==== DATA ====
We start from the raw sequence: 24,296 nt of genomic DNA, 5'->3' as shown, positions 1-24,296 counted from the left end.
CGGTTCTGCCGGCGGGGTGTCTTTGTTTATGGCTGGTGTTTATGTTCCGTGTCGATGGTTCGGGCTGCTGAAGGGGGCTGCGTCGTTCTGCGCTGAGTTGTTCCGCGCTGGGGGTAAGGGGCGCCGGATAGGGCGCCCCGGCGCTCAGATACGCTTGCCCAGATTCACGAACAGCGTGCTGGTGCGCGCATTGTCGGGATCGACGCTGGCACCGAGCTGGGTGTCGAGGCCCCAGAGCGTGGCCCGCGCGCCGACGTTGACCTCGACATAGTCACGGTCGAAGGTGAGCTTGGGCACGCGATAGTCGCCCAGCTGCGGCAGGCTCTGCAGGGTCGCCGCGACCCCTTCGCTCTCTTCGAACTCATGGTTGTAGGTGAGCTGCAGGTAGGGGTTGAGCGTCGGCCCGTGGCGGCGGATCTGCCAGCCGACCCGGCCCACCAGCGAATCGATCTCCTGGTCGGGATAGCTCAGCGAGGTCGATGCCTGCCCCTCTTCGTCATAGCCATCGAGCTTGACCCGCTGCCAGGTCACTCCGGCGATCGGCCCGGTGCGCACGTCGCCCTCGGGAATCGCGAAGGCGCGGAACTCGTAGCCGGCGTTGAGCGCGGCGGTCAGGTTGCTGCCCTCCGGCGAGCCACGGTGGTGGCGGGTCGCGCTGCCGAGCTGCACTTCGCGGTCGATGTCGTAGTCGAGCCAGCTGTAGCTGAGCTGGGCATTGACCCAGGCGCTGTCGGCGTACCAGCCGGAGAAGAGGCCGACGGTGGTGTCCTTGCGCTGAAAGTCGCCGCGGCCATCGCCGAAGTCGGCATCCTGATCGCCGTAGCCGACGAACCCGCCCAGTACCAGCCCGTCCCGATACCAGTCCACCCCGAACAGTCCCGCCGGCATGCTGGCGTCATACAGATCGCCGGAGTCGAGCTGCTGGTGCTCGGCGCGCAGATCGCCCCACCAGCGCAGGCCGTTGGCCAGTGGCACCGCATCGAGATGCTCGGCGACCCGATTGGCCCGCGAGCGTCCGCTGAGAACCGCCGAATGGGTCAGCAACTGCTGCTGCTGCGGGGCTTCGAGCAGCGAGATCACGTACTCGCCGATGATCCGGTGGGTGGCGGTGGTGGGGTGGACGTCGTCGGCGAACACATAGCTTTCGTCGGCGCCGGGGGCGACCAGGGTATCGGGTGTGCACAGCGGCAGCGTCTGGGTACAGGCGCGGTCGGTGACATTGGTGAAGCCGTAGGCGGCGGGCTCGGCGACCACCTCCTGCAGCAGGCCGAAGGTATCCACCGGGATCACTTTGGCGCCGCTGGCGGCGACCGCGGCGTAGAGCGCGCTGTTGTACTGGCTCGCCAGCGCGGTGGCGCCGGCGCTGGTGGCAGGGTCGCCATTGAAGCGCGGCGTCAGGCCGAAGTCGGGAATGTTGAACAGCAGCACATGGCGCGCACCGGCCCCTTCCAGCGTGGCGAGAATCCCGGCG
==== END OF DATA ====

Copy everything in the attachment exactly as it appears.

We start from the raw sequence: 24,296 nt of genomic DNA, 5'->3' as shown, positions 1-24,296 counted from the left end.
CGGTTCTGCCGGCGGGGTGTCTTTGTTTATGGCTGGTGTTTATGTTCCGTGTCGATGGTTCGGGCTGCTGAAGGGGGCTGCGTCGTTCTGCGCTGAGTTGTTCCGCGCTGGGGGTAAGGGGCGCCGGATAGGGCGCCCCGGCGCTCAGATACGCTTGCCCAGATTCACGAACAGCGTGCTGGTGCGCGCATTGTCGGGATCGACGCTGGCACCGAGCTGGGTGTCGAGGCCCCAGAGCGTGGCCCGCGCGCCGACGTTGACCTCGACATAGTCACGGTCGAAGGTGAGCTTGGGCACGCGATAGTCGCCCAGCTGCGGCAGGCTCTGCAGGGTCGCCGCGACCCCTTCGCTCTCTTCGAACTCATGGTTGTAGGTGAGCTGCAGGTAGGGGTTGAGCGTCGGCCCGTGGCGGCGGATCTGCCAGCCGACCCGGCCCACCAGCGAATCGATCTCCTGGTCGGGATAGCTCAGCGAGGTCGATGCCTGCCCCTCTTCGTCATAGCCATCGAGCTTGACCCGCTGCCAGGTCACTCCGGCGATCGGCCCGGTGCGCACGTCGCCCTCGGGAATCGCGAAGGCGCGGAACTCGTAGCCGGCGTTGAGCGCGGCGGTCAGGTTGCTGCCCTCCGGCGAGCCACGGTGGTGGCGGGTCGCGCTGCCGAGCTGCACTTCGCGGTCGATGTCGTAGTCGAGCCAGCTGTAGCTGAGCTGGGCATTGACCCAGGCGCTGTCGGCGTACCAGCCGGAGAAGAGGCCGACGGTGGTGTCCTTGCGCTGAAAGTCGCCGCGGCCATCGCCGAAGTCGGCATCCTGATCGCCGTAGCCGACGAACCCGCCCAGTACCAGCCCGTCCCGATACCAGTCCACCCCGAACAGTCCCGCCGGCATGCTGGCGTCATACAGATCGCCGGAGTCGAGCTGCTGGTGCTCGGCGCGCAGATCGCCCCACCAGCGCAGGCCGTTGGCCAGTGGCACCGCATCGAGATGCTCGGCGACCCGATTGGCCCGCGAGCGTCCGCTGAGAACCGCCGAATGGGTCAGCAACTGCTGCTGCTGCGGGGCTTCGAGCAGCGAGATCACGTACTCGCCGATGATCCGGTGGGTGGCGGTGGTGGGGTGGACGTCGTCGGCGAACACATAGCTTTCGTCGGCGCCGGGGGCGACCAGGGTATCGGGTGTGCACAGCGGCAGCGTCTGGGTACAGGCGCGGTCGGTGACATTGGTGAAGCCGTAGGCGGCGGGCTCGGCGACCACCTCCTGCAGCAGGCCGAAGGTATCCACCGGGATCACTTTGGCGCCGCTGGCGGCGACCGCGGCGTAGAGCGCGCTGTTGTACTGGCTCGCCAGCGCGGTGGCGCCGGCGCTGGTGGCAGGGTCGCCATTGAAGCGCGGCGTCAGGCCGAAGTCGGGAATGTTGAACAGCAGCACATGGCGCGCACCGGCCCCTTCCAGCGTGGCGAGAATCCCGGCG